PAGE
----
But it isn’t the monster Conor’s been expecting. He’s been expecting the one from his nightmare, the one he’s had nearly every night since his mother started her treatments, the one with the darkness and the wind and the screaming…
This monster is something different, though. Something ancient, something wild. And it wants the most dangerous thing of all from Conor.
It wants the truth
Cover: I thought it was a pretty creepy. I’m not exactly attracted to really creepy books, after I stared at it for a while I was pretty curious. I wanted to know exactly what kind of monster this was if was not the one Conor, the main character, was afraid of.
What I Have To Say: Conor is awoken one night by a mysterious wise monster that formed from a Yew Tree in his yard. Approaching his bedroom window, the Monster would seem menacing to anyone else besides Conor. Since this monster was not the thing Conor feared, the one in his dreadful recurring nightmare, he reveals to be fearless. The Monster says he will help Conor even though Conor did not ask for help and that is the last thing he wants from anyone. Nonetheless, the Monster returns and tells Conor three stories asking in return the truth from the boy. Unfortunately, Conor knows what this truth is. It’s in his nightmare every night, a dream so terrifying and dreadful that he has never dared tell anyone about it. His nightmare is the last thing he would utter out loud because he knows that if he did so this dreadful tragedy, this realization, this truth would become a reality.
A friend of mine saw me at school and he kind of just shoved it in my face and said, “You have to read this! It made me cry!” I slowly took it from him. Being only about 200 pages I finished it rather quickly. The effect this story had on me was not expected whatsoever. The language is simple and the mind of 13 year old Conor is one easy to relate too. Ever since his mother was diagnosed with cancer, he has been ostracized from his peers at school and deals with daily bullying. He has shut out his best friend and teachers treat him like he’s hopeless. His father lives in America and he dislikes his grandmother. The only person he truly loves is his mother who he claims to be “getting better.” He is a lonely character. During the first nights the monster approaches Conor he is seen as an annoyance that says wise things that makes no sense to our main character. The Monster proceeds to tell Conor three stories, all possessing a common theme, although it is very hard to notice. After the three stories, Conor has gone through many experiences and emotions and his mother is now back in the hospital trying one last treatment. It is time for Conor to tell his story, the nightmare withholding the truth. A truth so horrifying to Conor and so sad to the reader.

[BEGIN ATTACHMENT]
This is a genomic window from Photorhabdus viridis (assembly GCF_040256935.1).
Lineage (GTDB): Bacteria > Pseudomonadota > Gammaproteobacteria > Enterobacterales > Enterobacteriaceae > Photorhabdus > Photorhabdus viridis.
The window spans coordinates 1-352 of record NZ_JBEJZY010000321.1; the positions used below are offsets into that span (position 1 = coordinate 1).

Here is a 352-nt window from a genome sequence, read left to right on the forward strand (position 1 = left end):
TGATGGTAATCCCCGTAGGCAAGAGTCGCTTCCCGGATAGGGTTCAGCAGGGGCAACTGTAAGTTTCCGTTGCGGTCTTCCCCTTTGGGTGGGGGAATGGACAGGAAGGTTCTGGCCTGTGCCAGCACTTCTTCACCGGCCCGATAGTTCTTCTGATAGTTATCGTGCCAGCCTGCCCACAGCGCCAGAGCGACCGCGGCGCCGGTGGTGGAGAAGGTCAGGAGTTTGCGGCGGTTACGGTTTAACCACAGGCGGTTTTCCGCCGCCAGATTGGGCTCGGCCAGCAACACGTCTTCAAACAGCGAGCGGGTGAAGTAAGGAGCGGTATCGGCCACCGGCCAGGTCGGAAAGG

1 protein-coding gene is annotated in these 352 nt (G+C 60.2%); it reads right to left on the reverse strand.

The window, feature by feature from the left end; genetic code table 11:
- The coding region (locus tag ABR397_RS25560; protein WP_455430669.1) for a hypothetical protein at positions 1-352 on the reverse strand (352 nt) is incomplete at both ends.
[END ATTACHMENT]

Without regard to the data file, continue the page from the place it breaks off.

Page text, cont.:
I was interested in the plot line and the setting and the wonderful main two main characters: Conor and the Monster. Reading the book, everything was easily woven together and then in the last few pages everything is unraveled and revealed to the reader. The Monster suddenly makes sense and Conor comes to his realization and faces what is actually happening in his life.
Conor’s truth was not a total surprise to me but the way he felt about his own feelings had me choked up (yes, I did cry). The sadness in this book was sneaky and undetectable. It was as if it was standing behind the reader the whole time while he/she was reading. As the reader approaches the last pages they suddenly look behind them and the sadness wraps around them and they feel it. They feel Conor’s grief, his guilt, his sadness, and his relief. In a satisfying bittersweet ending this book makes chills go down your spine and touches your heart at the same time. The author Patrick Hess has really outdid himself and illustrations by Jim Kay were abstract, dark, and amazing. The Monster Calls would not be here if it was not for Siobhan Dowd. The book is a true masterpiece.